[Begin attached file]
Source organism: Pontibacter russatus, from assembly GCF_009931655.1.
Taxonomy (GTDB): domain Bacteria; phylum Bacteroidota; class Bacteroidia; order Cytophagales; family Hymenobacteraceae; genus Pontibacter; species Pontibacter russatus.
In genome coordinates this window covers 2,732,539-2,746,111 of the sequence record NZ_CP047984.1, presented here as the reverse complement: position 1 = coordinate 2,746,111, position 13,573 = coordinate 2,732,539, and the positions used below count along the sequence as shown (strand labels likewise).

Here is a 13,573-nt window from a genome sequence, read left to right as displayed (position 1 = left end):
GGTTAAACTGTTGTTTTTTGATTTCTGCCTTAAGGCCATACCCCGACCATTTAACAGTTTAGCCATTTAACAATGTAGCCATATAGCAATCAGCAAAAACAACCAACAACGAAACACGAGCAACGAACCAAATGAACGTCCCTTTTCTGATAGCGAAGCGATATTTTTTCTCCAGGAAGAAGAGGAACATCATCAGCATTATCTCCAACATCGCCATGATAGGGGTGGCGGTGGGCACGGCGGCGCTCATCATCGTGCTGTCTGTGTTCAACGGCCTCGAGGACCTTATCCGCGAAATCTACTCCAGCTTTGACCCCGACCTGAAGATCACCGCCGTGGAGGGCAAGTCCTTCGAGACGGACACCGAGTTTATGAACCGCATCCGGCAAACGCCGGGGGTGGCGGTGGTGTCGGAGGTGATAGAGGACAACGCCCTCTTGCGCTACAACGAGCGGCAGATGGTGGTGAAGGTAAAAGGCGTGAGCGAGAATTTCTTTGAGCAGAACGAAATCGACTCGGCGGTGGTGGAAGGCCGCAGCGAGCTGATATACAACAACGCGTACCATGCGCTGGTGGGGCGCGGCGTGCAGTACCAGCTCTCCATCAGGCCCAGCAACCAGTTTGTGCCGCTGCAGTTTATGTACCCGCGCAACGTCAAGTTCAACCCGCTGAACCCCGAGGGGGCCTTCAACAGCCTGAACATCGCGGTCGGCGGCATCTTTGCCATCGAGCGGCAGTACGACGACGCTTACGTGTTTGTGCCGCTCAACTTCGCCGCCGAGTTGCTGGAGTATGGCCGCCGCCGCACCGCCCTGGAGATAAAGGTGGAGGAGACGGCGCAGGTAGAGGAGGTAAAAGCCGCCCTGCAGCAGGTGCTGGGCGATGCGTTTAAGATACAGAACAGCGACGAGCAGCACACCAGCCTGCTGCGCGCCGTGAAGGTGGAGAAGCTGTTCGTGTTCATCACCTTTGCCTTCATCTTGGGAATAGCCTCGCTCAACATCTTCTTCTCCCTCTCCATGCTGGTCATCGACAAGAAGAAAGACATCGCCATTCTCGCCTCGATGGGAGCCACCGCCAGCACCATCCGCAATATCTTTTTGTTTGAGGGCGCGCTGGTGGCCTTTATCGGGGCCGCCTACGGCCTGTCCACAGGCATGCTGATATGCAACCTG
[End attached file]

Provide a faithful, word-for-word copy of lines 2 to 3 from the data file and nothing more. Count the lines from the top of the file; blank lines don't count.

Taxonomy (GTDB): domain Bacteria; phylum Bacteroidota; class Bacteroidia; order Cytophagales; family Hymenobacteraceae; genus Pontibacter; species Pontibacter russatus.
In genome coordinates this window covers 2,732,539-2,746,111 of the sequence record NZ_CP047984.1, presented here as the reverse complement: position 1 = coordinate 2,746,111, position 13,573 = coordinate 2,732,539, and the positions used below count along the sequence as shown (strand labels likewise).